"Common non-infectious illnesses, many driven by poor diets, are now the leading cause of death worldwide."
In an article recently published in "The Conversation" about the connection between poor diet, mental health and well-being, Deakin’s Associate Professor Felice Jacka, argues that it is time for governments and policy makers to address the "obesogenic" food environment by tackling bad diet, sedentary lifestyles and the food industry.
Big business has created food products that appeal to our evolutionary preferences and have addictive properties, resulting in a staggering increase in the proportion of overweight and obese people, argues Associate Professor Jacka.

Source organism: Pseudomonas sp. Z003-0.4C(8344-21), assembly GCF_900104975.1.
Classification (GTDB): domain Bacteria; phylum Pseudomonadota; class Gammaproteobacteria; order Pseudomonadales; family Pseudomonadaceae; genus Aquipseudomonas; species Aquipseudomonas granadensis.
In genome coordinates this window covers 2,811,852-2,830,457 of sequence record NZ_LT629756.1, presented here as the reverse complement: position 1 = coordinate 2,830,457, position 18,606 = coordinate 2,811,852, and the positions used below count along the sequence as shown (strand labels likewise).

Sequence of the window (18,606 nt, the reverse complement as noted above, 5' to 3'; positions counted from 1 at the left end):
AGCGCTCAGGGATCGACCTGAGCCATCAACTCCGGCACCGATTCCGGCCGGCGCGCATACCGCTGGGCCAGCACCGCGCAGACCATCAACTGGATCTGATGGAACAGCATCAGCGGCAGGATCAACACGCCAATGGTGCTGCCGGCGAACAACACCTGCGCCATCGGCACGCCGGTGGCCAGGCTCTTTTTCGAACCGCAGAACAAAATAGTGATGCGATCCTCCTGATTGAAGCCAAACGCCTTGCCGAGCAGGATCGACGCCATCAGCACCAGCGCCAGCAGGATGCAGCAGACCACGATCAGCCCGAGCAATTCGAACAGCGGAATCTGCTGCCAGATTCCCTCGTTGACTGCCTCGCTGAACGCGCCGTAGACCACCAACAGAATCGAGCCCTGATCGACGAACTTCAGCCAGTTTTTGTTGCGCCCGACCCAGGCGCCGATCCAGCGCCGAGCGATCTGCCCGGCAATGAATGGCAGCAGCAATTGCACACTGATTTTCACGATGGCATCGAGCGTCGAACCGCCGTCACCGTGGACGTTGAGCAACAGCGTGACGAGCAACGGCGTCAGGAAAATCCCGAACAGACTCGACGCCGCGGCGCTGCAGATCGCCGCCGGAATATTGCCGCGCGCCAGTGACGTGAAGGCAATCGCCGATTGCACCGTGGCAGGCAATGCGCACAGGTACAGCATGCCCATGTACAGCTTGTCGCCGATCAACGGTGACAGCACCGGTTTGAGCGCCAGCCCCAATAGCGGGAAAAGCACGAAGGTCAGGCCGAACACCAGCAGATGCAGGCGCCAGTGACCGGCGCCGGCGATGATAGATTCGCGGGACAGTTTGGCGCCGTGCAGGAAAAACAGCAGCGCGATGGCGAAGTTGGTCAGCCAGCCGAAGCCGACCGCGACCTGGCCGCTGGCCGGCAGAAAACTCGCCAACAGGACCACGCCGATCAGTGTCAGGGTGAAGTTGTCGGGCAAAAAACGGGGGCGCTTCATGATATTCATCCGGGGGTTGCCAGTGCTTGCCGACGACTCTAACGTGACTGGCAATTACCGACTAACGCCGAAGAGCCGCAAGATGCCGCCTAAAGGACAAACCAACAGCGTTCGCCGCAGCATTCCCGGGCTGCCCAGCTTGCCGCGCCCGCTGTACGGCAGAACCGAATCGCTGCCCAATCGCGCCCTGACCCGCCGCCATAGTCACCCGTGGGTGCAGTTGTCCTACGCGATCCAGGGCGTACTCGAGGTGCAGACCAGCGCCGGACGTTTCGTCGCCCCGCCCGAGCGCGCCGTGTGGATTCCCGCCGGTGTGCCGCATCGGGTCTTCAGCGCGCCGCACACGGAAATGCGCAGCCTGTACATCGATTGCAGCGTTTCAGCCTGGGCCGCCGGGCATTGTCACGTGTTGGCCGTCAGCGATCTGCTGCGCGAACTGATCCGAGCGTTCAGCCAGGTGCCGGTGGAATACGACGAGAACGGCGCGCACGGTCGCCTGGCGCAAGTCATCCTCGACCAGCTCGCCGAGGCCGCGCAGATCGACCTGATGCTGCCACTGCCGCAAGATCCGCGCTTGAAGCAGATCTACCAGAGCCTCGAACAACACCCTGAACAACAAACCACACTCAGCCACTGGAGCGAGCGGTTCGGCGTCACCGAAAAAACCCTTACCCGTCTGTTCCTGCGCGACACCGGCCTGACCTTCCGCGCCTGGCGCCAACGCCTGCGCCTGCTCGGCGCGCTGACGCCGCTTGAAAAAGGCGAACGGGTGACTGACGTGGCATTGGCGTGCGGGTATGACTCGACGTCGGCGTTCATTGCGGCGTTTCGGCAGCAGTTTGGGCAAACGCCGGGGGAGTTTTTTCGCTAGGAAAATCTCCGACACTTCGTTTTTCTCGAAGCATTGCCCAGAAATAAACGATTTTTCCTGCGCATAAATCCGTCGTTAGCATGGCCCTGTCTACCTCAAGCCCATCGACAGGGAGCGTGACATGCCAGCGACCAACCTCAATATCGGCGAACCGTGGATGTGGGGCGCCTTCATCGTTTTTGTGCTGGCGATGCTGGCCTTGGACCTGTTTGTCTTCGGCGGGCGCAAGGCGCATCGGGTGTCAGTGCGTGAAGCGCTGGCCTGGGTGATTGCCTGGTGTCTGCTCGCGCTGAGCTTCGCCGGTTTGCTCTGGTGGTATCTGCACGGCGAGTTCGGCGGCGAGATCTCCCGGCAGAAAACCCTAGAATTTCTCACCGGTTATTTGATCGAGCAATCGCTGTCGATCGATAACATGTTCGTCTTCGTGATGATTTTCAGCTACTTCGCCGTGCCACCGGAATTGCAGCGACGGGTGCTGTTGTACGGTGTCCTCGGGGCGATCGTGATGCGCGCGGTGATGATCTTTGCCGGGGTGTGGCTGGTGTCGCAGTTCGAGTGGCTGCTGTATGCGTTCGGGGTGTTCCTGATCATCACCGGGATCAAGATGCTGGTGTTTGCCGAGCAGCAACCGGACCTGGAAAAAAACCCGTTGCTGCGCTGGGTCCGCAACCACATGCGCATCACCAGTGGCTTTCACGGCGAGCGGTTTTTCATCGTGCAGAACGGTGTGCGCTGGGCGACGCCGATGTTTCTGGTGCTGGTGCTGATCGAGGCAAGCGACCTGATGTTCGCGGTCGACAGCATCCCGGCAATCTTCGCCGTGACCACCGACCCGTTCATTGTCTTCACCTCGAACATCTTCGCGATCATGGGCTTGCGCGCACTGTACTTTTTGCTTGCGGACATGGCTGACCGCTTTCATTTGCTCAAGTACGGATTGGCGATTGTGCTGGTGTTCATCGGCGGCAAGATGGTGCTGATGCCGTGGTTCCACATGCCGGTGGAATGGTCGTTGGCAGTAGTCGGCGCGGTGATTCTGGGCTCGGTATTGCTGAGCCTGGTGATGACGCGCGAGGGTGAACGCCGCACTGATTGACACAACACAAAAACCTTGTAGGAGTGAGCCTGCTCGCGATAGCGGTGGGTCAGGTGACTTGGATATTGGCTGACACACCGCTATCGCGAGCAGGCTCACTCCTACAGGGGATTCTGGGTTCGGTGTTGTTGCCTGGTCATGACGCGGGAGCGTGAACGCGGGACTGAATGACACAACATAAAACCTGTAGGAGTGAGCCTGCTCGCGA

She also discusses new research that is discovering connections between diet and mental health, particularly illnesses such as depression and dementia.
Working within Deakin’s School of Medicine, Associate Professor Jacka is currently conducting a "world first" randomised controlled study - funded by the NHMRC - that is examining how people with depression respond to improved diets. Volunteers are currently being sought for this project.